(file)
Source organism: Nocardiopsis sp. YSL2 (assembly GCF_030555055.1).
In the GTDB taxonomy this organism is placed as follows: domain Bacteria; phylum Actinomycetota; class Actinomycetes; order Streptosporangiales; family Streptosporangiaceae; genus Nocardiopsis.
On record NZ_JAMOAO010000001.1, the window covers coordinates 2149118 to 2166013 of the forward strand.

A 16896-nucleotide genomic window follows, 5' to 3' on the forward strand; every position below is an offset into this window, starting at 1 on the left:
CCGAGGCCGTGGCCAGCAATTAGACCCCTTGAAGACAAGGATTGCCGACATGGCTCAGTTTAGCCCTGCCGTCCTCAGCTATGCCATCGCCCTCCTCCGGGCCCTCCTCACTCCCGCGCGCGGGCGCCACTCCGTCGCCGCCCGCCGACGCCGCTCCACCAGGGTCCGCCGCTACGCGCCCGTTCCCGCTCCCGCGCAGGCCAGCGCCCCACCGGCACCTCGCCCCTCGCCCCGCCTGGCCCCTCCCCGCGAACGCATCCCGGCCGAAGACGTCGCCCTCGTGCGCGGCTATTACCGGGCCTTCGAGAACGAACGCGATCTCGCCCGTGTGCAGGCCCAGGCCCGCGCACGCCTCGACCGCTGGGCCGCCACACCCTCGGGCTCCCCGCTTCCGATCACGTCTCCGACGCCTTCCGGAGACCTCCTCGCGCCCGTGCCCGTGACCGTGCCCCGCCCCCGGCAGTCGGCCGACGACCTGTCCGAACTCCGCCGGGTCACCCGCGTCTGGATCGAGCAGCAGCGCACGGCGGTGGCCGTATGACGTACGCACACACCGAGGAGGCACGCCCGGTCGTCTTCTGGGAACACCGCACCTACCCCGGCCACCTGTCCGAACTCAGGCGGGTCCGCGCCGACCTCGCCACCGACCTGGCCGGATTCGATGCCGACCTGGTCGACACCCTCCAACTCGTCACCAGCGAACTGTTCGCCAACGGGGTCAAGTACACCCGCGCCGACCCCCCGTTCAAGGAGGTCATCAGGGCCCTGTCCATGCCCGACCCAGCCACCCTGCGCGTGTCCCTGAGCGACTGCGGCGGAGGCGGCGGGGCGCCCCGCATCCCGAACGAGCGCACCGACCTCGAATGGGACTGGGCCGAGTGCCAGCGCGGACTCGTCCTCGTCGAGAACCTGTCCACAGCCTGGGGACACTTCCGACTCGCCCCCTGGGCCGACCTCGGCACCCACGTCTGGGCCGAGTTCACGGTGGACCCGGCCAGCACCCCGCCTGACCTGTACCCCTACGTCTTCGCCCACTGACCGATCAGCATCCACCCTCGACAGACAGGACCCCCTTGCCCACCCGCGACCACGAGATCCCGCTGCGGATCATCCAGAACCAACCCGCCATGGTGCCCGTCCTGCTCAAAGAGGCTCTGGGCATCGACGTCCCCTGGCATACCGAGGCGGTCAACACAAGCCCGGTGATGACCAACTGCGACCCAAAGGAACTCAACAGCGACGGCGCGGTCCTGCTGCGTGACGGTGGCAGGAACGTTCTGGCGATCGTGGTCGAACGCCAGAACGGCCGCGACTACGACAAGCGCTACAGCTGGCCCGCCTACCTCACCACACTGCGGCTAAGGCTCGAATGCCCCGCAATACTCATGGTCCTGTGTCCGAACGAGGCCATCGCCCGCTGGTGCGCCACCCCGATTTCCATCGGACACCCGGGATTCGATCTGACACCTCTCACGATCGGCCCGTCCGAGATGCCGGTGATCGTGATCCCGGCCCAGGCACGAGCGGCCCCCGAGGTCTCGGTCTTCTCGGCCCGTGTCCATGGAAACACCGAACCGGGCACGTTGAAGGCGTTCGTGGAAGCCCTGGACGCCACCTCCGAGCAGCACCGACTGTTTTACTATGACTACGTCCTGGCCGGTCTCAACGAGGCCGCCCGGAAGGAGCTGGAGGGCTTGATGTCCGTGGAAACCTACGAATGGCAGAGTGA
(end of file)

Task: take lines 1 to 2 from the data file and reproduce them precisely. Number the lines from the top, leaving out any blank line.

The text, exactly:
Source organism: Nocardiopsis sp. YSL2 (assembly GCF_030555055.1).
In the GTDB taxonomy this organism is placed as follows: domain Bacteria; phylum Actinomycetota; class Actinomycetes; order Streptosporangiales; family Streptosporangiaceae; genus Nocardiopsis.